Karyn O'Keeffe

Dr Karyn O'Keeffe has been working in sleep for over 10 years now. She started her career as a Clinical Sleep Physiologist at WellSleep, University of Otago Wellington, where she diagnosed and initiated treatment in those with sleep disorders. After five years of rotating shift work, including nights, she was keen for a new challenge, so found herself in two half-time roles at two universities – at both WellSleep and the Sleep/Wake Research Centre – while completing her PhD (yes, insane). A few years ago, she moved away from a clinical role entirely and now works full-time as a Research Fellow at the Sleep/Wake Research Centre at Massey University.

Measuring sleep: The squiggles explained! (Part 2) - Sleep on it

Apr 07, 2011

In a previous post, I provided an overview of the stages of human sleep.  But how do we determine what stage of sleep a person is in? The current gold standard for objectively measuring sleep is called polysomnography or PSG. This mouthful is derived from the Greek poly meaning ‘many’, somnus meaning ‘sleep’ and graphein meaning ‘to write’.  Polysomnography allows us to record a wide range of physiologic signals during a sleep period.  At the simplest level, we will record signals that allow us to stage human sleep, but in addition we often measure signals such as heart rate, breathing (effort and airflow), muscle movement, oxygen saturation, carbon dioxide levels and behaviour (via video input).  Each recorded signal requires a sensor, or several sensors, often making this quite an overwhelming experience for a patient or research participant. To be … Read More

Measuring sleep: The squiggles explained! (Part 1) - Sleep on it

Mar 23, 2011

I’m sure you’ve been wondering all week about the strange ‘squiggles’ in my blog banner.  Well, perhaps not, but the sleep geek in me hopes that at least one of you has.  My blog banner has a segment of an electroencephalogram (EEG) or ‘brain waves’.  This is a recording of my EEG, in fact. At this point in the night, I am in Stage 2 sleep.  Each night when we go to sleep, we will experience non-REM sleep and REM sleep.  Non-REM sleep (also written as NREM sleep) has been further categorised as Stages 1 through 4.  A bit of sleep history… The concept of sleep stages was first postulated in 1937 by Loomis et al.  This concept went through several iterations in the following decades.  However, it was Aserinky and Kleitman’s groundbreaking discovery of REM sleep in … Read More

Caffeine affects your sleep. No ifs, no buts. - Sleep on it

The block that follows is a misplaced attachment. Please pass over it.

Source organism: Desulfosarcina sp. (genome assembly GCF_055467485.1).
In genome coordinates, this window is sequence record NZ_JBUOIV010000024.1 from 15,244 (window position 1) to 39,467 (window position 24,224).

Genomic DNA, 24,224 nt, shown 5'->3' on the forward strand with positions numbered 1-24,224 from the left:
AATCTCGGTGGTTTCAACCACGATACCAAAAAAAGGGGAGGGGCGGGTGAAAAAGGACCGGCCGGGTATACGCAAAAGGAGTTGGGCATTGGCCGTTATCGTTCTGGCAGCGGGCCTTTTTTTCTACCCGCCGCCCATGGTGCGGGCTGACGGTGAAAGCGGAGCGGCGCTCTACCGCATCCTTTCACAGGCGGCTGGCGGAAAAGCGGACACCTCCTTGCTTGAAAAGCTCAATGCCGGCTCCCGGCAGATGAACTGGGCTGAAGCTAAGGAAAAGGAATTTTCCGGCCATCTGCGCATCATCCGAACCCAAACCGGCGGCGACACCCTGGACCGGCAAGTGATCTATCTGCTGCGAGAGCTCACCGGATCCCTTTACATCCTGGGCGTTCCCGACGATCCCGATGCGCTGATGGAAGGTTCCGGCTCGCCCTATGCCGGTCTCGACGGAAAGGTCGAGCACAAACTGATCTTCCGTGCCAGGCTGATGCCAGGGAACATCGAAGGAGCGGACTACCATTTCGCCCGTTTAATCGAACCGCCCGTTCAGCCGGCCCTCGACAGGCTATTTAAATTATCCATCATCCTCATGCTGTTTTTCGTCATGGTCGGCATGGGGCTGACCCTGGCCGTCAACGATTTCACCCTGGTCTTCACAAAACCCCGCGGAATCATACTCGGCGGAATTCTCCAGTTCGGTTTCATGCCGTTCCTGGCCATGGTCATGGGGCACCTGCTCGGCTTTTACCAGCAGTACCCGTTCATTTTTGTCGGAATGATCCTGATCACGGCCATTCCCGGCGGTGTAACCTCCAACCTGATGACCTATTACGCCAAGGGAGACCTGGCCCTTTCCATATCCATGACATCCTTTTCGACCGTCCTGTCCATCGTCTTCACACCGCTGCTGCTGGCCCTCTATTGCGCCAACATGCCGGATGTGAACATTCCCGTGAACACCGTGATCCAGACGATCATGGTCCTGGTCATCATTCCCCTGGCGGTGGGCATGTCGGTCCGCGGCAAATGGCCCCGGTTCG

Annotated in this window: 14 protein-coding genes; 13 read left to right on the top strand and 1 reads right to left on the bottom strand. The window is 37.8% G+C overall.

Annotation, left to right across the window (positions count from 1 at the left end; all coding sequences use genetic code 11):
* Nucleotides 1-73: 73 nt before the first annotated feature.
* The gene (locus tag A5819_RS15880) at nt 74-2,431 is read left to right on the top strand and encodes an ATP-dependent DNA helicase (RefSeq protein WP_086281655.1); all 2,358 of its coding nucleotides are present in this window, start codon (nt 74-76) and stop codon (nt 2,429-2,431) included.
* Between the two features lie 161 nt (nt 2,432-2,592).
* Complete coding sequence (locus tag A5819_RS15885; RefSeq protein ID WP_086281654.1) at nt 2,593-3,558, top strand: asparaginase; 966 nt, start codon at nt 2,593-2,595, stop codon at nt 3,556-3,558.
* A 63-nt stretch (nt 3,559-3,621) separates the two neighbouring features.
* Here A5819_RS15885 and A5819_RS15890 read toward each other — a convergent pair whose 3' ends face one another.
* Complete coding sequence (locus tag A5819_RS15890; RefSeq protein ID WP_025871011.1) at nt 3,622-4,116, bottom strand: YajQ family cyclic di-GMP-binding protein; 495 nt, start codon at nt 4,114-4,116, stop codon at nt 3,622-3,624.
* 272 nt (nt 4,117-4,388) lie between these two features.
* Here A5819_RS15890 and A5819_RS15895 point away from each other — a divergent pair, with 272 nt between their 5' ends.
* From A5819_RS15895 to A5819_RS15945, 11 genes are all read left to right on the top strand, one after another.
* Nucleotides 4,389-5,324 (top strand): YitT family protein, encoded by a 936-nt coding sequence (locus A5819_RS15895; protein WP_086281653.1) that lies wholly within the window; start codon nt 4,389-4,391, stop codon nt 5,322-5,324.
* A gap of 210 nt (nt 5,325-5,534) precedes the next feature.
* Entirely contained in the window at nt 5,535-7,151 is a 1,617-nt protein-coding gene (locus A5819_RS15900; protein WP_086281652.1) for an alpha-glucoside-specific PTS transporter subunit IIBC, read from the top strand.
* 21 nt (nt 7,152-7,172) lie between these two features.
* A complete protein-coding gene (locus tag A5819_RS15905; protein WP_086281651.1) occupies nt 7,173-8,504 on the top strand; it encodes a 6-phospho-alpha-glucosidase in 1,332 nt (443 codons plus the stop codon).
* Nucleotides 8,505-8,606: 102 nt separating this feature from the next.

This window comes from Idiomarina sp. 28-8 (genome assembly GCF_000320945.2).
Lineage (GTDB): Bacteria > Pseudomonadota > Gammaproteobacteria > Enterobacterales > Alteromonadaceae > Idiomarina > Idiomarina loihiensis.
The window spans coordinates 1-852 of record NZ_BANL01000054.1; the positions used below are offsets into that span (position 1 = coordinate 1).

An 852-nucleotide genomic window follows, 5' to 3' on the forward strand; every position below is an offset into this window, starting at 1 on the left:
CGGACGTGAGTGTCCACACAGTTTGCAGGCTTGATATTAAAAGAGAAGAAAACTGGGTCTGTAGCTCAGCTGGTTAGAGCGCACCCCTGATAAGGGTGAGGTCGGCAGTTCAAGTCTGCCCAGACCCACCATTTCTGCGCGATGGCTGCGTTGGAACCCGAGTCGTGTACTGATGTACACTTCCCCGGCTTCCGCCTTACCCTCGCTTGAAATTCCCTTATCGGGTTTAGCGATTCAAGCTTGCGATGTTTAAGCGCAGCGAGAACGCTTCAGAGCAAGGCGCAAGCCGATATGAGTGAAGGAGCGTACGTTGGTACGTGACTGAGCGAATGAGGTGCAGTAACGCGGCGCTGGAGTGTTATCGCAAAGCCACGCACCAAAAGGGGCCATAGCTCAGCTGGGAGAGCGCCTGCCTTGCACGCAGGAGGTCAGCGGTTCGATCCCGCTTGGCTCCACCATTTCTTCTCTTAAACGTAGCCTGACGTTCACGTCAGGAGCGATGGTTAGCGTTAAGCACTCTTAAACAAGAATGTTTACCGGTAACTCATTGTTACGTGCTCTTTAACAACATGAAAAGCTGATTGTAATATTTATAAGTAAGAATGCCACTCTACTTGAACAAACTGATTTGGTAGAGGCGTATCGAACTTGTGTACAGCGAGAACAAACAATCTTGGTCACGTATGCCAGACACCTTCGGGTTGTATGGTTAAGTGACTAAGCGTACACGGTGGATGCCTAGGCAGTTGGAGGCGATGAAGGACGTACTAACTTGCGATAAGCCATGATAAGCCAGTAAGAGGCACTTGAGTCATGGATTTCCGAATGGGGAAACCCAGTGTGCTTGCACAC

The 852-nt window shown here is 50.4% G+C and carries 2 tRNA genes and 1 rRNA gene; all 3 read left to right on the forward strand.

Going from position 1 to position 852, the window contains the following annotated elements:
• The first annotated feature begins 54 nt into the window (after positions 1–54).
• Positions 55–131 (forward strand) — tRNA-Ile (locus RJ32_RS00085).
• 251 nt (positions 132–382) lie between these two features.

Mar 11, 2011

Caffeine is one of the most commonly consumed psychoactive substances.  It is everywhere, in coffee, black tea, green tea, soft drinks, energy drinks, chocolate and over-the-counter medications.  We are all aware that caffeine is a stimulant; however, few of us appreciate that it can have a significant impact on our sleep. Do any of these statements ring a bell? Myth: Coffee has no effect on me.  I can have a coffee right before bed and have no problem going to sleep. Fact: If you ingest enough caffeine you may have trouble getting off to sleep but in a regular consumer this is not usually where the damage is done.  Caffeine adversely affects the quality of your sleep. Myth: I don’t drink much caffeine.  I drink tea. Fact: Brewed products are the most variable in caffeine content, … Read More

Why blog about sleep? - Sleep on it

Mar 09, 2011

Brigid Gallagher’s recent blog post on a typical conversation at a social function had me smiling.  I’m no archaeologist.  In fact, the little I know about archaeology, I’ve probably gleaned from Indiana Jones (gasp!).  Yet, there seemed to be so many parallels to the conversations Brigid has experienced and my own, that I couldn’t help but feel like we were on completely the same page.  Perhaps I’ve misrepresented Brigid here, but my conversations have also had a quiet undertone of ‘Seriously, you waste time every day studying that?’ Until recently, I spent a good proportion of my working week as a Clinical Sleep Physiologist, a fancy way of saying that I worked in a clinical sleep laboratory diagnosing and treating those with sleep disorders.  Most people are fascinated by this.  Questions pour out about sleep and sleep disorders.  … Read More